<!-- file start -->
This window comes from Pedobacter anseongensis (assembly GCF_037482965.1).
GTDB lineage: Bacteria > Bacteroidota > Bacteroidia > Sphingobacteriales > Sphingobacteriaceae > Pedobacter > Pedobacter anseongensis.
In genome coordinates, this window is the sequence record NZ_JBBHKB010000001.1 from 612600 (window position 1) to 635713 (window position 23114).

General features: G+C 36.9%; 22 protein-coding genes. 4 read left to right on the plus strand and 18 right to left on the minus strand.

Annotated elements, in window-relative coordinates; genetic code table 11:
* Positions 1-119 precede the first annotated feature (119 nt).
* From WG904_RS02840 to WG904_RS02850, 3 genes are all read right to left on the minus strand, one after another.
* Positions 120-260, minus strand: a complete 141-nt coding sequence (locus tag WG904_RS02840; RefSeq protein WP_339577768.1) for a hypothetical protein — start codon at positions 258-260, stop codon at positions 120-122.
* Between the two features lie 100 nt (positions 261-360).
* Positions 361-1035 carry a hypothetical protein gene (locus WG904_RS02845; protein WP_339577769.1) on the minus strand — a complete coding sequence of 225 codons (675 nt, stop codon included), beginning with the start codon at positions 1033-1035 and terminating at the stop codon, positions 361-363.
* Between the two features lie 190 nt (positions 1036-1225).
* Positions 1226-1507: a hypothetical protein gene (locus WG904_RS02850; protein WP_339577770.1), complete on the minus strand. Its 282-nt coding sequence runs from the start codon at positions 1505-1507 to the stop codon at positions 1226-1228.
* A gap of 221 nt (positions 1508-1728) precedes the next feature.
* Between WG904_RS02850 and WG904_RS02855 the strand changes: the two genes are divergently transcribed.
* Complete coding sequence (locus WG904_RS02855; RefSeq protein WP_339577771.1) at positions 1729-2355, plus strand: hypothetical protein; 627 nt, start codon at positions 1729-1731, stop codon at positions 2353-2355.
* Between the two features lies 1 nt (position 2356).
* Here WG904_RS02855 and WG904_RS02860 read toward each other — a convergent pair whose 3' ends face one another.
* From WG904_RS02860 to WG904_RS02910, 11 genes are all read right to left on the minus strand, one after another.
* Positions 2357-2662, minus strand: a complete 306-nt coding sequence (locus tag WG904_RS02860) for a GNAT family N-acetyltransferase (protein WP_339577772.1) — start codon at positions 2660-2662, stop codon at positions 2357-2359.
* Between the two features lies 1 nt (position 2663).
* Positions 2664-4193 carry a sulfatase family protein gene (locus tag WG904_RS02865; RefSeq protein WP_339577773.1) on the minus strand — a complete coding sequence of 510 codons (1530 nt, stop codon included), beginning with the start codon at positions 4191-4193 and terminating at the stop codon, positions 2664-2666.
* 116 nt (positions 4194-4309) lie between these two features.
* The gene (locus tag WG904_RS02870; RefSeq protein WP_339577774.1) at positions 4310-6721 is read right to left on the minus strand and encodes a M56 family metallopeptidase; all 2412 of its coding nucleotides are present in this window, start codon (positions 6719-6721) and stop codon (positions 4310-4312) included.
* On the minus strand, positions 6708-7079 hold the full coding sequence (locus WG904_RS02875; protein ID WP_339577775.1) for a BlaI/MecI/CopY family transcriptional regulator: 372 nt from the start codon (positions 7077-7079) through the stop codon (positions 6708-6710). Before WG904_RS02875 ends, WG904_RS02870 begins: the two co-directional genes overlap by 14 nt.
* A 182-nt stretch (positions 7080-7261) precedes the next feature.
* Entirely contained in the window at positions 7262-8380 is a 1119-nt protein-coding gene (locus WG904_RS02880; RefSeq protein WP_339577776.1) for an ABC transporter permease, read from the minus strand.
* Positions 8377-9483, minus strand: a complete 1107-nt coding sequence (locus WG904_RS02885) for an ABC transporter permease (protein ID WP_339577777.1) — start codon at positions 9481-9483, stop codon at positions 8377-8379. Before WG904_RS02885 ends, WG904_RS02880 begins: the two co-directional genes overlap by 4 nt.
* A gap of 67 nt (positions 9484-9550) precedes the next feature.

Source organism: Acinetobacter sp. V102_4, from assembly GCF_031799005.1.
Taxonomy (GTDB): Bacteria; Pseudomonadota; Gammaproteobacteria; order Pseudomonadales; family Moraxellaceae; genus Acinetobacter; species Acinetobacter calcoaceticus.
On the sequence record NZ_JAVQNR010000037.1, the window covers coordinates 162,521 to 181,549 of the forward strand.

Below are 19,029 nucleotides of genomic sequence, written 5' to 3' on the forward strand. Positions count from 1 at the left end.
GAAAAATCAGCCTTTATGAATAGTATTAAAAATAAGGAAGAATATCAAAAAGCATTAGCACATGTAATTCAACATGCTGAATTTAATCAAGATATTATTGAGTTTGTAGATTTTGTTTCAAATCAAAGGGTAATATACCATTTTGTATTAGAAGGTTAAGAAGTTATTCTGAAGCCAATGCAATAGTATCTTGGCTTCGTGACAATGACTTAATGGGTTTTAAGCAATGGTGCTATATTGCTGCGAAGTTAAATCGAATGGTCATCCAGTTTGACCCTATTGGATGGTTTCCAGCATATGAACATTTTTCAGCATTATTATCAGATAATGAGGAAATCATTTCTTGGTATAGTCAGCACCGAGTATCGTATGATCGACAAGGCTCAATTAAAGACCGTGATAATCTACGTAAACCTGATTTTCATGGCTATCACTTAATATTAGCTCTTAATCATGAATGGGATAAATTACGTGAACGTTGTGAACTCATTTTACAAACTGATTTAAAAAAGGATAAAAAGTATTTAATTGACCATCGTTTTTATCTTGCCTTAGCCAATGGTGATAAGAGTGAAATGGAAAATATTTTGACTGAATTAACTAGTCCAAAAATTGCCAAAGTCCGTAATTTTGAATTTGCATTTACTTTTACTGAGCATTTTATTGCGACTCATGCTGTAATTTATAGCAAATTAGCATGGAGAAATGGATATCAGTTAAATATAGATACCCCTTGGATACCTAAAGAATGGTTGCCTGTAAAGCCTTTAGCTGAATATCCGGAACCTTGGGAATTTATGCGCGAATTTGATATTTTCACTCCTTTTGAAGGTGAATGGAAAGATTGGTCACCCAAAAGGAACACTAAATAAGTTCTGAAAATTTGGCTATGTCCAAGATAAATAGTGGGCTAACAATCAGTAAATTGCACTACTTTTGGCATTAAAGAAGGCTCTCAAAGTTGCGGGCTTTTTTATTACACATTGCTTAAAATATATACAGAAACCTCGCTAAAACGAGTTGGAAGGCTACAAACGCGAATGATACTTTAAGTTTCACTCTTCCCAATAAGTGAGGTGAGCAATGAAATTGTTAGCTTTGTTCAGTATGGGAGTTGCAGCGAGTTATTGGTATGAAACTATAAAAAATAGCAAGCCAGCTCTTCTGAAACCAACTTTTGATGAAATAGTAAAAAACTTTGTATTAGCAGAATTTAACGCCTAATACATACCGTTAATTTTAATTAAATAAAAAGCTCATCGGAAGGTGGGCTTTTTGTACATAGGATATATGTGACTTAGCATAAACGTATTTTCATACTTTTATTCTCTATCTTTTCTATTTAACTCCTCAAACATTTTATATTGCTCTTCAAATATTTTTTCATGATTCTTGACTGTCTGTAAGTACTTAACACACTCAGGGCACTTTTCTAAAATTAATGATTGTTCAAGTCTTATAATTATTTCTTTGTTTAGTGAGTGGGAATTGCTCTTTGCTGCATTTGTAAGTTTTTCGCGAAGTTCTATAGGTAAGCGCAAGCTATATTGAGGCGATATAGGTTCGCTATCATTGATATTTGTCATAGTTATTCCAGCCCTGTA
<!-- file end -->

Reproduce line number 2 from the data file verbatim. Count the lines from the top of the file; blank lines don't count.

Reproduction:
GTDB lineage: Bacteria > Bacteroidota > Bacteroidia > Sphingobacteriales > Sphingobacteriaceae > Pedobacter > Pedobacter anseongensis.